Transfers of certain types of property, to anyone other than a spouse, will generally mean you have to pay capital gains tax as if you had sold the property at its market value.
Adding to that pain, any taxable capital gain arising for disposals taking place after 5th April 2020 must be reported within 30 days with an estimate of the capital gains tax due, paid by the same date.
Hence, a reduction in market value during the current crisis may give an opportunity to make a transfer with a more acceptable capital gain tax cost than previously.
Let's look at an example scenario:
A higher rate taxpayer with a portfolio of residential properties may consider passing some properties on to their adult children in order to reduce inheritance tax arising upon death.
Let’s say this taxpayer has two properties bought several years ago for £200,000 which have shown modest increases in value to around £250,000 each. If these properties had been transferred to adult children last year, the capital gains tax (CGT) arising on both transfers would have been £24,640 (£100,000, less £12,000 exemption, x 28%).
However, as an example, let’s say that by May 2020 the properties have reduced in value due to the coronavirus pandemic by 15% to, say, £212,500 each. By taking the opportunity of transferring both properties whilst their values are depressed, each property realises a gain of just £12,500. This gives total gains for the tax year of £25,000.
After deducting the annual capital gains tax exemption of £12,300, the taxable gain is just £12,700. This gives rise to a CGT bill at 28%, of a mere £3,556. It’s worth noting that this is all assuming that the person transferring the properties is a higher or additional rate taxpayer.
In this example, not only has the property owner saved £21,084 in tax, but they were able to transfer both properties straight away at lower cost instead of over two years or more.
Additionally, if the property owner’s taxable income for the year is reduced below the higher rate threshold (currently £50,000) due to the current crisis, there may be a further tax saving on property transfers as the CGT rate would fall from 28% to 18%, saving a further £1,270 in tax.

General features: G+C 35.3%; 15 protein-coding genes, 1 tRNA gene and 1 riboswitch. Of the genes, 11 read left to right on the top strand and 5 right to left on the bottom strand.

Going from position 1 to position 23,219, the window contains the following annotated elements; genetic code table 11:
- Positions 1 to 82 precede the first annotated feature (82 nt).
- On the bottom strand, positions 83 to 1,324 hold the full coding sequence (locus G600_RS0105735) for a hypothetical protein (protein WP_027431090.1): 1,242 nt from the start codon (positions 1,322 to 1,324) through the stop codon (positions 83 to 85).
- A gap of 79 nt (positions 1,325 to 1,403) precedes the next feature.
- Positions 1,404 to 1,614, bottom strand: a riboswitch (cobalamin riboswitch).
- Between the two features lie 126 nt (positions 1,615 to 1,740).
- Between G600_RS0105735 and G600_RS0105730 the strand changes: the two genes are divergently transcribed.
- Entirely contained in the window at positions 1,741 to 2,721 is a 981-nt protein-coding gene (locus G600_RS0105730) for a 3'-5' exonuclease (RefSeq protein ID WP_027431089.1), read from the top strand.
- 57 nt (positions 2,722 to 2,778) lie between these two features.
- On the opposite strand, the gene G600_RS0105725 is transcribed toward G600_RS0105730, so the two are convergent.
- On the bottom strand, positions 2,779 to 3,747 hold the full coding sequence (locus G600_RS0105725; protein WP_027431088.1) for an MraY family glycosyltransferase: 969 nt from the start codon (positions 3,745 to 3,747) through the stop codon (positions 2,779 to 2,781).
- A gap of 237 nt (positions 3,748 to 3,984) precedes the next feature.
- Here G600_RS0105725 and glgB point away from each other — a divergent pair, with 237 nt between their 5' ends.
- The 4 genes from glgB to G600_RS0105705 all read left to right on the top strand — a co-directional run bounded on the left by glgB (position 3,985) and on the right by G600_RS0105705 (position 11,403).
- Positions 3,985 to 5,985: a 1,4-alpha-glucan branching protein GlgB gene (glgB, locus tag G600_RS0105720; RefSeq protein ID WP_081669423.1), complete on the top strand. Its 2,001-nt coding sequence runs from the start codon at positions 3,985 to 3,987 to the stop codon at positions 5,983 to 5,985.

However, the inheritance implications of the transfer or gift should also be considered. Lifetime gifts are potentially exempt transfers for inheritance tax (IHT) purposes. What this means is that the transfer becomes fully exempt from inheritance tax after seven years. However, if the former property owner dies within seven years of making the gift, the value of that gift is effectively clawed back into the estate for IHT purposes. But, the key point is that the value of the gift is assessed at the time that the gift is made, which presently, is potentially at its lowest value for years!
In our example above, if the property owner was to die within seven years, the value which will be clawed back from each property will be £212,500 instead of £250,000. This creates a reduction of £75,000 in value, saving the family up to £30,000 in IHT (75,000 × 40%)!
These potential IHT savings also continue to apply to the vast majority of furnished holiday lets since, although these can usually be transferred free of capital gains tax (as the gain is deferred), they will usually still be subject to inheritance tax.
The important thing to remember is that property values are likely to have dropped and there is an opportunity to make transfers to adult children and others at reduced rates of taxation.
Interested in discussing in more detail with one of our legal experts?
You can get in touch with our experts Jeremy Tucker and Paul Sams:
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